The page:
The only issue that arises for consideration before us is whether the TPO was justified in making the ALP adjustment in respect of royalty payment made to M/s. Falco Limited in the given facts of the present case. The royalty payment is made to M/s. Falco Limited for manufacturing electronic components by using technology, expertise and knowhow of Falco and marketing and selling components under the brand name of Falco in India as well as abroad by the assessee company. In consideration of same, royalty at the rate of 8% of sales was made by the appellant to M/s. Falco Limited. No doubt the law is settled to the extent that an international transaction can be clubbed / aggregated with other international transactions provided such transactions are closely connected with each other. In the cases cited by the ld. counsel for the appellant, this proposition of law was reiterated. But in the present case, the TPO had not applied TNMM at entity level. The TP study report submitted by the assessee company had been rejected by the TPO. This action of the TPO is confirmed by the Hon’ble DRP. But the TPO proceeded to bench mark the transaction of the royalty payment on stand alone basis. In the process, the cost of production or other transactions are not subjected to bench marking by the TPO. Therefore the contention of the ld. counsel that when the TNMM was applied at the entity level, there was no necessity of separate bench marking in respect of royalty transactions cannot be accepted

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DATE: June 21, 2016 (Date of pronouncement)
DATE: August 20, 2016 (Date of publication)
AY: 2007-08
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CITATION:
Transfer Pricing: Argument that transaction of extending credit period to AEs cannot be regarded as “international transaction” in the absence of any income arising therefrom is not acceptable. Observations in Vodafone vs. UOI 368 ITR 1 (Bom) are in a different context. The transaction of extending credit period to AEs is closely linked with the transaction of providing services to the AE and is not a separate transaction. Both transactions have to be aggregated for determination of ALP

Extending credit period for realization of sales to the AE is a closely linked transaction with the transaction of providing services to the AE and therefore cannot be treated as an individual and separate transaction of advance or loan. Accordingly, we direct the A.O/TPO to redo the exercise of determination of ALP by considering the credit period allowed in realization of sales proceeds as closely linked transaction with the transaction of providing services to the AE and therefore both has to be clubbed and aggregated for the purpose of determination of ALP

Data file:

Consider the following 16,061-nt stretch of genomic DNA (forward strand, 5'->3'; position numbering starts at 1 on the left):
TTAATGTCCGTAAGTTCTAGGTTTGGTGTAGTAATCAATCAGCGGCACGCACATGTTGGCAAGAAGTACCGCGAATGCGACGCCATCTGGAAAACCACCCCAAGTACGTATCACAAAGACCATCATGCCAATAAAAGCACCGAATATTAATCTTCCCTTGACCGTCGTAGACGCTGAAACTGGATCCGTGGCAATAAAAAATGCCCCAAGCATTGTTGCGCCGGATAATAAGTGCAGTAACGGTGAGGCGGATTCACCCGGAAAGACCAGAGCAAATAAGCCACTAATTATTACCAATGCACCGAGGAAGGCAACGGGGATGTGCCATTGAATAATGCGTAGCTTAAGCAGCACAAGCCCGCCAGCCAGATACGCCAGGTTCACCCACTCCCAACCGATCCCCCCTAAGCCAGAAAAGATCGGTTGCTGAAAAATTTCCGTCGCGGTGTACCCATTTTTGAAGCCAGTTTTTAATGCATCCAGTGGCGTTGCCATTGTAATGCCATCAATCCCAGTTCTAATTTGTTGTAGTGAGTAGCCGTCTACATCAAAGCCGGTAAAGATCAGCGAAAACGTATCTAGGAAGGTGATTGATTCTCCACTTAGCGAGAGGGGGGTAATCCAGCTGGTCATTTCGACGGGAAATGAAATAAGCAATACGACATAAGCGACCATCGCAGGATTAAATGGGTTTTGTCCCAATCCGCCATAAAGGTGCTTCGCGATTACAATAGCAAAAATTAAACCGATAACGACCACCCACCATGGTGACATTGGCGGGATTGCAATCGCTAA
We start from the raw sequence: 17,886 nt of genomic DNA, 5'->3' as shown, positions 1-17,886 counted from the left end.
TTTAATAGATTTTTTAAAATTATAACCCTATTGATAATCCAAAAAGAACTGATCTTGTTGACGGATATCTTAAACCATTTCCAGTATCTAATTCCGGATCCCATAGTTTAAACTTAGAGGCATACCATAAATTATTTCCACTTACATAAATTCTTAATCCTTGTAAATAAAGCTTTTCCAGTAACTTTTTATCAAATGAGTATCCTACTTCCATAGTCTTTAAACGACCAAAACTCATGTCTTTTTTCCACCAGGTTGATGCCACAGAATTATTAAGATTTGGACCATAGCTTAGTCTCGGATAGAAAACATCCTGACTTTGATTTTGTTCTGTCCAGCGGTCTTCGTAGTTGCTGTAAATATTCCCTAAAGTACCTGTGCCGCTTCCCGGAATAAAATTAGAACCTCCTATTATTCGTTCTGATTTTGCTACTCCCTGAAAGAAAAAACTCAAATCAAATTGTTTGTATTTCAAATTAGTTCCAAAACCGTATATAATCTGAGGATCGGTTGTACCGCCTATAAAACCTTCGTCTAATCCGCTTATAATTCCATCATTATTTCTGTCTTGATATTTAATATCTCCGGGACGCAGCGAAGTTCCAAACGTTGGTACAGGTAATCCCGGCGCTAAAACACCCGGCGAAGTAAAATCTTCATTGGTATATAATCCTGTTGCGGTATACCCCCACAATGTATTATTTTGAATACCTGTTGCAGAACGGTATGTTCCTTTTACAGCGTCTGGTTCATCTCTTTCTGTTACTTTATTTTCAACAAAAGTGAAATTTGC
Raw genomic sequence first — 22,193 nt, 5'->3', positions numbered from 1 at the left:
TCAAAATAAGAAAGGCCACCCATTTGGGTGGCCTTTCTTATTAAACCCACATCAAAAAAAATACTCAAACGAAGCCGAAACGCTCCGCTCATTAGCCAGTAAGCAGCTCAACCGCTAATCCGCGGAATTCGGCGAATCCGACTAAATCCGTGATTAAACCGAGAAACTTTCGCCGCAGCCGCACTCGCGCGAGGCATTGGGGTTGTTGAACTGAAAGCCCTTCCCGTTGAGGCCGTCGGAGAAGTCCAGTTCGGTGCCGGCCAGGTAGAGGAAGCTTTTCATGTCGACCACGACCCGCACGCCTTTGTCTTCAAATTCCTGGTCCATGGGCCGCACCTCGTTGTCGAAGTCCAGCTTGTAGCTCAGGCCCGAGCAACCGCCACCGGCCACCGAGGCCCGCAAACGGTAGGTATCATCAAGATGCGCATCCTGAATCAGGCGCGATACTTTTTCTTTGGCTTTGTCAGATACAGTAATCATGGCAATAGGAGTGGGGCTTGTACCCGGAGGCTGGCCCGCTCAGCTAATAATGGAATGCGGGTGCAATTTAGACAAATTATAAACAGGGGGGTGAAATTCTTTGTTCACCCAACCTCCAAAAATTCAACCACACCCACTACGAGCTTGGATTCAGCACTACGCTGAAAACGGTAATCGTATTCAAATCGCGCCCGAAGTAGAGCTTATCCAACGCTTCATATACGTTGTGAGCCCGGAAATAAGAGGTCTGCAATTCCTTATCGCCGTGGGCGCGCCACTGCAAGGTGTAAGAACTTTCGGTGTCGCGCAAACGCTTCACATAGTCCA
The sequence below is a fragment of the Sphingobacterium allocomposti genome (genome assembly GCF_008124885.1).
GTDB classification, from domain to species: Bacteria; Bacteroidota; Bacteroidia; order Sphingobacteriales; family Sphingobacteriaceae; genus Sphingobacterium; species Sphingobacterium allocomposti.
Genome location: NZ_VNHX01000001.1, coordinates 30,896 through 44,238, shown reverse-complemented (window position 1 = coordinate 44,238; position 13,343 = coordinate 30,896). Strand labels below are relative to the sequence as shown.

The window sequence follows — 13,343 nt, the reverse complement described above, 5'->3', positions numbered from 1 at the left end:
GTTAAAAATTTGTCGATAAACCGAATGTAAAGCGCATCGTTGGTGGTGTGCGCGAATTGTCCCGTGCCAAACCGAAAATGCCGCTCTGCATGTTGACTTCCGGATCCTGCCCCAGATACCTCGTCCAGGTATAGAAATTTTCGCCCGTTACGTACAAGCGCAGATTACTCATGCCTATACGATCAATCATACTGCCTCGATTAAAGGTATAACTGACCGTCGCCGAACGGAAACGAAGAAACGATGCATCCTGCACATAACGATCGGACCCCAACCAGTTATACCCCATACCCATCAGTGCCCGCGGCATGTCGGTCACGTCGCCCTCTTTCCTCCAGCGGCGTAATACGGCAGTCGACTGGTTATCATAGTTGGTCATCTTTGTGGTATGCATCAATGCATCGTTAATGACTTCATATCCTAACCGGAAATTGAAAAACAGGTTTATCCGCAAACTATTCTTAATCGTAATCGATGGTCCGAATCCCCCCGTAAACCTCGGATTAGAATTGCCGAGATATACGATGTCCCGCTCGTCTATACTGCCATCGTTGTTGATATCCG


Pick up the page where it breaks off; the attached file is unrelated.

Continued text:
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DATE: August 11, 2016 (Date of pronouncement)
DATE: August 17, 2016 (Date of publication)
AY: 2004-05 to 2007-08
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CITATION:
Conduct of the Counsel in making selective reference to the Tribunal’s order in “very deceitful manner” is “highly deplorable”. Attempt to re-argue matter is “clear case of abuse of process of court” and is condemned “in no uncertain terms as it resulted in colossal waste of valuable time of this Tribunal”. Verdict in Dr. T.K. Dayalu (202 TM 531 (Kar) on taxability of development agreements is “not good law” in view of CIT vs. N. Vemanna Reddy (Kar)

We highly deplore the attempts of the petitioner to knock the doors of the Tribunal again in the guise of seeking rectification of order alleging that additional ground of appeal was not decided. As mentioned supra, the additional grounds have been specifically adjudicated and a specific finding had been rendered vide para.9 of the impugned order. Attempts made by the petitioners is nothing but clear case of abuse of process of court and in breach of principles of Res Judicata. We condemn this conduct of petitioner in no uncertain terms as it resulted in colossal waste of valuable time of this Tribunal

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DATE: March 18, 2016 (Date of pronouncement)
DATE: March 28, 2016 (Date of publication)
AY: 2007-08 and 2006-07
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CITATION:
Deduction of section-10B, transferring pricing adjustment on account of ECB from parent company

Revenue has not disputed the submission made by the assessee before the CIT (A) that effective rate of interest paid by it in India was 6.62% on
loans. Interest paid by assessee on loans taken from AE abroad was 5%. This was below the rate of interest assessee was paying on loans taken
within India. When internal CUP with unrelated parties is available, in our opinion, it should be given precedence over external CUP Once such raw
gherkins are put into some process which increases its shelf life to six months or more, there indeed happen some irreversible change. Raw
gherkins are changed from its original state to a state where it remains good for human consumption even after six months. Thus the steps as
undertaken by the assessee which included fermentation and which extended the shelf life of raw gherkins, even if we construe as not ‘manufacture’, as commonly understood, it cannot be denied that it resulted in a product which cannot be equated with raw gherkins. The processes undertaken by the assessee had significant effect on the raw nature, converting it to a material capable of withstanding decay for a considerable period of time. In our opinion, in such a situation, it is difficult to say that what was packed by the assessee after the various process was very same as the raw gherkins which it got from its contract farmers